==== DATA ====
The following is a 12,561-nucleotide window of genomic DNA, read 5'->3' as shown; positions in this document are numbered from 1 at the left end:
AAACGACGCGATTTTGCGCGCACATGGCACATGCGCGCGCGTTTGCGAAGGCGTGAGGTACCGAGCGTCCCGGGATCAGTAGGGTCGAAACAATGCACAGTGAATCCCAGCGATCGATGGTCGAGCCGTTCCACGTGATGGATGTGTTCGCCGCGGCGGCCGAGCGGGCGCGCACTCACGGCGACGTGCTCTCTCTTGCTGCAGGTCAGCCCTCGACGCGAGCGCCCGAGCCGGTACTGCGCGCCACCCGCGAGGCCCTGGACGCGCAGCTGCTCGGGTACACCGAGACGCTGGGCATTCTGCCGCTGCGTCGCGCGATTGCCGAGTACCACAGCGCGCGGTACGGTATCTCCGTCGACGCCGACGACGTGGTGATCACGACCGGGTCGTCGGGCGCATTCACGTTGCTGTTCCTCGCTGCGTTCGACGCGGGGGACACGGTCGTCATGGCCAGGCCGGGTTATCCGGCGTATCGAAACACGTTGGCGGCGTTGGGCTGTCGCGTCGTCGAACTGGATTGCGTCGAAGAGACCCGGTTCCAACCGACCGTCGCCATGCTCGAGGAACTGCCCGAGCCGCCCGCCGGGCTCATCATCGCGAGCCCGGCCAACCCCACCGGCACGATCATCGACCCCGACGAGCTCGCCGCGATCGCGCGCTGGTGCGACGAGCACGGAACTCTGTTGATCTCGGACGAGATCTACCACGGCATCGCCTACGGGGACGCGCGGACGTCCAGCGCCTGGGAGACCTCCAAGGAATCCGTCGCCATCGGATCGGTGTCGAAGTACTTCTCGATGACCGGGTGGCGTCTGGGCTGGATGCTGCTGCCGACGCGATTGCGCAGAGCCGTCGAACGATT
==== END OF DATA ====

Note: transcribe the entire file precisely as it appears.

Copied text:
The following is a 12,561-nucleotide window of genomic DNA, read 5'->3' as shown; positions in this document are numbered from 1 at the left end:
AAACGACGCGATTTTGCGCGCACATGGCACATGCGCGCGCGTTTGCGAAGGCGTGAGGTACCGAGCGTCCCGGGATCAGTAGGGTCGAAACAATGCACAGTGAATCCCAGCGATCGATGGTCGAGCCGTTCCACGTGATGGATGTGTTCGCCGCGGCGGCCGAGCGGGCGCGCACTCACGGCGACGTGCTCTCTCTTGCTGCAGGTCAGCCCTCGACGCGAGCGCCCGAGCCGGTACTGCGCGCCACCCGCGAGGCCCTGGACGCGCAGCTGCTCGGGTACACCGAGACGCTGGGCATTCTGCCGCTGCGTCGCGCGATTGCCGAGTACCACAGCGCGCGGTACGGTATCTCCGTCGACGCCGACGACGTGGTGATCACGACCGGGTCGTCGGGCGCATTCACGTTGCTGTTCCTCGCTGCGTTCGACGCGGGGGACACGGTCGTCATGGCCAGGCCGGGTTATCCGGCGTATCGAAACACGTTGGCGGCGTTGGGCTGTCGCGTCGTCGAACTGGATTGCGTCGAAGAGACCCGGTTCCAACCGACCGTCGCCATGCTCGAGGAACTGCCCGAGCCGCCCGCCGGGCTCATCATCGCGAGCCCGGCCAACCCCACCGGCACGATCATCGACCCCGACGAGCTCGCCGCGATCGCGCGCTGGTGCGACGAGCACGGAACTCTGTTGATCTCGGACGAGATCTACCACGGCATCGCCTACGGGGACGCGCGGACGTCCAGCGCCTGGGAGACCTCCAAGGAATCCGTCGCCATCGGATCGGTGTCGAAGTACTTCTCGATGACCGGGTGGCGTCTGGGCTGGATGCTGCTGCCGACGCGATTGCGCAGAGCCGTCGAACGATT